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Book Review: Dancing at the Pity Party by Tyler Feder

Publisher’s description

Part poignant cancer memoir and part humorous reflection on a motherless life, this debut graphic novel is extraordinarily comforting and engaging.

From before her mother’s first oncology appointment through the stages of her cancer to the funeral, sitting shiva, and afterward, when she must try to make sense of her life as a motherless daughter, Tyler Feder tells her story in this graphic novel that is full of piercing—but also often funny—details. She shares the important post-death firsts, such as celebrating holidays without her mom, the utter despair of cleaning out her mom’s closet, ending old traditions and starting new ones, and the sting of having the “I’ve got to tell Mom about this” instinct and not being able to act on it. This memoir, bracingly candid and sweetly humorous, is for anyone struggling with loss who just wants someone to get it.

Amanda’s thoughts

It’s been 8 years since my dad was killed in a car accident. Sometimes I absolutely cannot handle anything that deals with parental death. But I’d been looking forward to this book for a long time, so when it showed up at my house, I dropped everything and read it. I’m so glad I did.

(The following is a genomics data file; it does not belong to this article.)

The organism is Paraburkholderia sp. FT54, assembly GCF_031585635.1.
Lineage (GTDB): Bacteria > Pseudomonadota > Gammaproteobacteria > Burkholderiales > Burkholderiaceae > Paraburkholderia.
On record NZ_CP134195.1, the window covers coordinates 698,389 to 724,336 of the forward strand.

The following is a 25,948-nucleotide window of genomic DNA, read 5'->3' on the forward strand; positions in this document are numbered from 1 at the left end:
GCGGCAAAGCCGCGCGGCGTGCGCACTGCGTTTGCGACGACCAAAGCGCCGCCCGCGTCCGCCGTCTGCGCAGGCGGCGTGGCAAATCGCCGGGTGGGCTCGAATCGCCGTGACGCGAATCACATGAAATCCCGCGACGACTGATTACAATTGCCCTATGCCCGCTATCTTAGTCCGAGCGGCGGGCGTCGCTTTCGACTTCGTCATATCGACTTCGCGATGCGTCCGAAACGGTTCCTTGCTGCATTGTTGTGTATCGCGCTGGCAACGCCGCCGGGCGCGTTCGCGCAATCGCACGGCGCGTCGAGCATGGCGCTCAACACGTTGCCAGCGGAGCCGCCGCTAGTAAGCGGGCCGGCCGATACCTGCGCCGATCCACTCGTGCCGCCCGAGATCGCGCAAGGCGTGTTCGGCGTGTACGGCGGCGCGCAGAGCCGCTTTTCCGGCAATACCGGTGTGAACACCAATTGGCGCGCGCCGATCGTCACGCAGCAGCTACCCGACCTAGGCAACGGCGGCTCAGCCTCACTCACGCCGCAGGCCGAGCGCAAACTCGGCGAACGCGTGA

Grief is a weird thing. It changes all the time, it’s intensely personal while also being so universal, and you have to still try to live your regular life while hauling it around. Feder’s book captures all of that and so much more.

When Tyler’s mother feels some abdominal pain, no one knows that indicates their lives will be forever changed. She’s eventually diagnosed with stage four ovarian cancer, and eventually that diagnosis morphs to stage 4 uterine cancer. They all try to remain optimistic, but it isn’t long before it’s very clear to Tyler and her family that her mother will not survive this. As her mother undergoes treatment and begins to fade, Tyler is still going to college and trying to compartmentalize her life enough to power through each day. Eventually, of course, as we know this is a dead mom memoir, the cancer spreads, hospice is called, and her mother dies.